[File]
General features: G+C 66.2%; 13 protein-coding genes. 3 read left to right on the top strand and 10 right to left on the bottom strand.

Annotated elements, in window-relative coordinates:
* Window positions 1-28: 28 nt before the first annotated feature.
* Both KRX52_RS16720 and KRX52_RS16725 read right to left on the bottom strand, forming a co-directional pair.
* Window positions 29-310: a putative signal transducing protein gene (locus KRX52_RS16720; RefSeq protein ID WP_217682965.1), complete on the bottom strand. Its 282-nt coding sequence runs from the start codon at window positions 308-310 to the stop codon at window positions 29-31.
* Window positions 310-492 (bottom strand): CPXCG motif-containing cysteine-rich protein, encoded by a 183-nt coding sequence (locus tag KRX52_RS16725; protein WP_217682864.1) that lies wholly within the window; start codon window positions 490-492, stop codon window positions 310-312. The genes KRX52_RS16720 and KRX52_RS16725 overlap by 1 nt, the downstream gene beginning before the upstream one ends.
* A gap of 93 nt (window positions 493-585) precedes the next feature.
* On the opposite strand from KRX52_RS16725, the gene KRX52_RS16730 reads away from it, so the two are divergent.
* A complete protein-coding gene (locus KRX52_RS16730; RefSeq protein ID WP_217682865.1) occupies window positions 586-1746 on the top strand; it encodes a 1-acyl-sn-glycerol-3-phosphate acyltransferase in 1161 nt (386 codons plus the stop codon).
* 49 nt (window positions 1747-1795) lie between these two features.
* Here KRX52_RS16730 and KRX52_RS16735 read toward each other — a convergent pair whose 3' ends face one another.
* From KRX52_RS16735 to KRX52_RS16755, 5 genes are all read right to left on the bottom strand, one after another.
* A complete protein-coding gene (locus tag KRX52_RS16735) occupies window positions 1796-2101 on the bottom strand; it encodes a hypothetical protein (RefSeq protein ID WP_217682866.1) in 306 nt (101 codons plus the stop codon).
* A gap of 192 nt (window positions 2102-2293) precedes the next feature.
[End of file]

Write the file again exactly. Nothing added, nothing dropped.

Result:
General features: G+C 66.2%; 13 protein-coding genes. 3 read left to right on the top strand and 10 right to left on the bottom strand.

Annotated elements, in window-relative coordinates:
* Window positions 1-28: 28 nt before the first annotated feature.
* Both KRX52_RS16720 and KRX52_RS16725 read right to left on the bottom strand, forming a co-directional pair.
* Window positions 29-310: a putative signal transducing protein gene (locus KRX52_RS16720; RefSeq protein ID WP_217682965.1), complete on the bottom strand. Its 282-nt coding sequence runs from the start codon at window positions 308-310 to the stop codon at window positions 29-31.
* Window positions 310-492 (bottom strand): CPXCG motif-containing cysteine-rich protein, encoded by a 183-nt coding sequence (locus tag KRX52_RS16725; protein WP_217682864.1) that lies wholly within the window; start codon window positions 490-492, stop codon window positions 310-312. The genes KRX52_RS16720 and KRX52_RS16725 overlap by 1 nt, the downstream gene beginning before the upstream one ends.
* A gap of 93 nt (window positions 493-585) precedes the next feature.
* On the opposite strand from KRX52_RS16725, the gene KRX52_RS16730 reads away from it, so the two are divergent.
* A complete protein-coding gene (locus KRX52_RS16730; RefSeq protein ID WP_217682865.1) occupies window positions 586-1746 on the top strand; it encodes a 1-acyl-sn-glycerol-3-phosphate acyltransferase in 1161 nt (386 codons plus the stop codon).
* 49 nt (window positions 1747-1795) lie between these two features.
* Here KRX52_RS16730 and KRX52_RS16735 read toward each other — a convergent pair whose 3' ends face one another.
* From KRX52_RS16735 to KRX52_RS16755, 5 genes are all read right to left on the bottom strand, one after another.
* A complete protein-coding gene (locus tag KRX52_RS16735) occupies window positions 1796-2101 on the bottom strand; it encodes a hypothetical protein (RefSeq protein ID WP_217682866.1) in 306 nt (101 codons plus the stop codon).
* A gap of 192 nt (window positions 2102-2293) precedes the next feature.